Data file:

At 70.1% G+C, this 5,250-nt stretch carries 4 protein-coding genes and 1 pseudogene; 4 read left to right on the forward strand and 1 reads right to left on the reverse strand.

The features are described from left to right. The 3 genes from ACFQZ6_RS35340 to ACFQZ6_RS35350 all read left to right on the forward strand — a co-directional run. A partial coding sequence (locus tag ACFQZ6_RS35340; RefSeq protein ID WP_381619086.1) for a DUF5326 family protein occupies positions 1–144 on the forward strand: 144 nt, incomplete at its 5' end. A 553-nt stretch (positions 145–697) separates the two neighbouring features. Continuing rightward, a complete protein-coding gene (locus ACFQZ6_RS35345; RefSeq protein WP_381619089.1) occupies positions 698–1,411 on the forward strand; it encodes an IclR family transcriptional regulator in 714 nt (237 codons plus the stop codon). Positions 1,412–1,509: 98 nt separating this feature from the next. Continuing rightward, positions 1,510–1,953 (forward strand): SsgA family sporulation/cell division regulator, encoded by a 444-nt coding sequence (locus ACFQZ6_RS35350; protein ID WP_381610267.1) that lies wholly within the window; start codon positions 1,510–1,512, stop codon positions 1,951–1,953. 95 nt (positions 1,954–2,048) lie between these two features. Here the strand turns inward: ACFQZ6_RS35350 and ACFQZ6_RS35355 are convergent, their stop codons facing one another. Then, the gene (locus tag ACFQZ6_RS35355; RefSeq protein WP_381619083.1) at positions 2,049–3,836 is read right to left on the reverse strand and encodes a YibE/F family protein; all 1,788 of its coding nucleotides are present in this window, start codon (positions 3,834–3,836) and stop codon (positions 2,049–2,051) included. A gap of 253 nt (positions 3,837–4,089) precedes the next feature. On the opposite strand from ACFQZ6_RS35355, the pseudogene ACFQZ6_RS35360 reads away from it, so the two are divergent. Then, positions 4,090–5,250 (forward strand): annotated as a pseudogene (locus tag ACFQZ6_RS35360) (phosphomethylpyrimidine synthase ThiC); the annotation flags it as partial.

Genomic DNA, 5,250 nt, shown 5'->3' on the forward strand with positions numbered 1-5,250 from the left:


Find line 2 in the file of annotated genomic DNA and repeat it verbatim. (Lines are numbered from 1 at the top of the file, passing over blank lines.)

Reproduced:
The features are described from left to right. The 3 genes from ACFQZ6_RS35340 to ACFQZ6_RS35350 all read left to right on the forward strand — a co-directional run. A partial coding sequence (locus tag ACFQZ6_RS35340; RefSeq protein ID WP_381619086.1) for a DUF5326 family protein occupies positions 1–144 on the forward strand: 144 nt, incomplete at its 5' end. A 553-nt stretch (positions 145–697) separates the two neighbouring features. Continuing rightward, a complete protein-coding gene (locus ACFQZ6_RS35345; RefSeq protein WP_381619089.1) occupies positions 698–1,411 on the forward strand; it encodes an IclR family transcriptional regulator in 714 nt (237 codons plus the stop codon). Positions 1,412–1,509: 98 nt separating this feature from the next. Continuing rightward, positions 1,510–1,953 (forward strand): SsgA family sporulation/cell division regulator, encoded by a 444-nt coding sequence (locus ACFQZ6_RS35350; protein ID WP_381610267.1) that lies wholly within the window; start codon positions 1,510–1,512, stop codon positions 1,951–1,953. 95 nt (positions 1,954–2,048) lie between these two features. Here the strand turns inward: ACFQZ6_RS35350 and ACFQZ6_RS35355 are convergent, their stop codons facing one another. Then, the gene (locus tag ACFQZ6_RS35355; RefSeq protein WP_381619083.1) at positions 2,049–3,836 is read right to left on the reverse strand and encodes a YibE/F family protein; all 1,788 of its coding nucleotides are present in this window, start codon (positions 3,834–3,836) and stop codon (positions 2,049–2,051) included. A gap of 253 nt (positions 3,837–4,089) precedes the next feature. On the opposite strand from ACFQZ6_RS35355, the pseudogene ACFQZ6_RS35360 reads away from it, so the two are divergent. Then, positions 4,090–5,250 (forward strand): annotated as a pseudogene (locus tag ACFQZ6_RS35360) (phosphomethylpyrimidine synthase ThiC); the annotation flags it as partial.